Tuesday, March 31, 2015
Text Size

Windows 7: System Clock is constantly going out of sync

The Issue

People have reported that although they have manually set the date/time on their computer, this gets changed by the windows time server (time.windows.com) when connected to the Internet and for some reason it doesn't display the right date/time.

The Quick Fix

First off, check there aren't any Update for Windows 7 releases at Microsoft's Windows Update

The Long Fix

Now below are the notes I've had to try and fix this before (personally it was because Microsoft released an optional windows update that fixed my issue.

check that this issue isn't being caused by any Windows 7 desktop gadgets.

  1. Quit/close all desktop gadgets except the CPU monitor and your analogue clock.
  2. Make sure your computer is connected to the Internet
  3. Left-Click once on the clock on your taskbar
  4. Click on Change date and time settings link
  5. Click on the tab Internet Time
  6. Click on the Change Settings button
  7. Check the box next to Synchronize with an Internet time server is ticked
  8. Select an option from the dropdown menu starting with the first
  9. Click on the Update now button
  10. Text will appear beneath the button
    1. If you get an error, then select a different server from the dropdown
    2. If you get the text The clock was successfully synchronized...
      1. You can opt to untick the checkbox next to Synchronize with an Internet time server to prevent it finding the wrong time (again)
      2. Check the clock has updated in your taskbar and close the window by clicking on OK
    3. Leave your computer for a few hours and see if it keeps the time...

    If the problem persists, try changing the system registry setting as per the below. If you have never used the system registry before, ask someone who has.

    Additional (intended for Vista users)

    The following is an excerpt from http://www.howtogeek.com/howto/windows-vista/dealing-with-windows-vista-time-sync-problems/

    Change the Default Update Interval

    If your clock is constantly out of sync even though it says the sync was successful, the problem could be that your computer is losing time because of a system clock problem. A workaround in this instance is to change the NTP client to update more often.

    Note: The following process requires administrator (installation) rights on your computer.

    1. Open regedit.exe through the start menu search box, and then find this registry key:

      1.  HKEY_LOCAL_MACHINE\SYSTEM\CurrentControlSet\Services\w32time\TimeProviders\NtpClient 
    2. Double-click on the key on the right-hand side for SpecialPollInterval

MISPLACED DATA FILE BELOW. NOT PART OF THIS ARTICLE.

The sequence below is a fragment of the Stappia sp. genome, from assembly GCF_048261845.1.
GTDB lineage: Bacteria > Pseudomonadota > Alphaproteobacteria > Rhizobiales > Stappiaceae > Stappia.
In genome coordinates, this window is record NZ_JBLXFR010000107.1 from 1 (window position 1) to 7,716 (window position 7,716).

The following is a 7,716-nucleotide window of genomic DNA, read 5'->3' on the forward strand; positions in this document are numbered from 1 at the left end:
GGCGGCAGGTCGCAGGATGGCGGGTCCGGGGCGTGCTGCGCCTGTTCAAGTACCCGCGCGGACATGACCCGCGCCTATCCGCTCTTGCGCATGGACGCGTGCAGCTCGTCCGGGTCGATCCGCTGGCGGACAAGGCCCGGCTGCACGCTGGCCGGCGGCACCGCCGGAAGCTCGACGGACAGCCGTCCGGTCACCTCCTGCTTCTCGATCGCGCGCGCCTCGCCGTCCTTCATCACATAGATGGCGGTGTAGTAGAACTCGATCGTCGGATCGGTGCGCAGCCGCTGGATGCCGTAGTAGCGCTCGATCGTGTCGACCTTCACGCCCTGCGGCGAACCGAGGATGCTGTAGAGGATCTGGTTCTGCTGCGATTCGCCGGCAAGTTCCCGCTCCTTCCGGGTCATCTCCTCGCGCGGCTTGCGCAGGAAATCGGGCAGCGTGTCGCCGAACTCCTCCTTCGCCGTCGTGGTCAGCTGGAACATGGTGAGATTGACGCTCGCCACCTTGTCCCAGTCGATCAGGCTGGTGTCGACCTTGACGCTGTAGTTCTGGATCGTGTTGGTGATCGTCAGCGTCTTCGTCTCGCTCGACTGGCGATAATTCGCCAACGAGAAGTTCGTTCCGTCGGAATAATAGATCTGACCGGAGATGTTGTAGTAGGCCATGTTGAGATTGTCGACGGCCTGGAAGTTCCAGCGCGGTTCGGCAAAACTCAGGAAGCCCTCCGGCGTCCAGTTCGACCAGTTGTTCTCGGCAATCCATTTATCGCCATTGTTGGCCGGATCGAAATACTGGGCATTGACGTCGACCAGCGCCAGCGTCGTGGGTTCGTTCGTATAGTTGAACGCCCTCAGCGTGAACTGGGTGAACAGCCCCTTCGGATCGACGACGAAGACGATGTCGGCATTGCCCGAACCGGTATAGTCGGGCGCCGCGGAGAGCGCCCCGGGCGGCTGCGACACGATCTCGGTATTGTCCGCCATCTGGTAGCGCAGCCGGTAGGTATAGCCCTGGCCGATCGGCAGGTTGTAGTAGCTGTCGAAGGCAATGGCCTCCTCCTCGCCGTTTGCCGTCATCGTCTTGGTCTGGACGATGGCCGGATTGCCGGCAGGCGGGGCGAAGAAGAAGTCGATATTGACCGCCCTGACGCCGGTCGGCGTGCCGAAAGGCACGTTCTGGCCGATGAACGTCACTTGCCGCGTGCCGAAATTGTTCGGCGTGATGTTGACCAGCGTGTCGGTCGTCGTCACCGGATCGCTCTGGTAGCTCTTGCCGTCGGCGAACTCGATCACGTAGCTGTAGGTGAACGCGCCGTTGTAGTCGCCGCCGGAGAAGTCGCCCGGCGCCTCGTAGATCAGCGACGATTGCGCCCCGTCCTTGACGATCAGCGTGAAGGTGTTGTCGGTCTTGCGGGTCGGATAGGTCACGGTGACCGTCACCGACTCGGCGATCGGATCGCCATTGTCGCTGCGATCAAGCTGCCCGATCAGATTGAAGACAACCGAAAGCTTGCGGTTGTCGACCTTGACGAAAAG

The default time period is 7 days calculated in seconds. If you wanted to change this to update every day, you would use 86400, or 60 seconds * 60 minutes * 24 hours * 1 day.

    I wouldn’t recommend setting this to anything less than 4 hours worth, or your computer might get banned by the time servers.

    Change Your Firewall Settings

    Third party firewalls will often block the time servers, causing the sync to not work properly. If you are using McAfee or another firewall, you’ll need to use the configuration utility to unlock NPT access on UDP port 123.

    Resync your Time using the command-line

    Open a command prompt (Start > Run > Type "Command" > Click on OK) and type "w32tm /resync"


    # oceanwaves Mon, 15th March 2010
    This worked on XP and Vista, but sadly it will not work on Windows 7. The registry keys are still there, but when specialpollinte rval is adjusted to be less time it has no affect. I tried 120 seconds for a test and it did nothing. Had it worked I would have upped it to maybe an hour. Also I know it works on 120 second test on windows XP. So that should be no problem. It just isn't working on windows 7 for some reason.
    Like | Dislike | 0 Reply | Reply with quote | Quote
    # Joel Wed, 17th March 2010
    True the vista section (changing the registry key) did not work for me on windows 7. My main pc is on windows 7 and I had to disable most of the 3rd-party desktop gagdets. This made the clock stable but when I switched on and off, my clock would be lost again. I updated my BIOS firmware which changed it but didn't solve it. I ended up installing optional "Updates for Windows 7" and this fixed the problem.
    Like | Dislike | -3 Reply | Reply with quote | Quote
    # Xanamiar Sun, 23rd June 2013
    If you are losing time and doing everything you did didn't fix it. Replace the Cmos battery. It's a cheap battery just take it out and put a new one in ((after turning of the computer)) if the CMOS battery is bad the computer will lose time.
    Like | Dislike | +5 Reply | Reply with quote | Quote
    # RimCountry Tue, 10th September 2013
    This is going to sound crazy, but this works!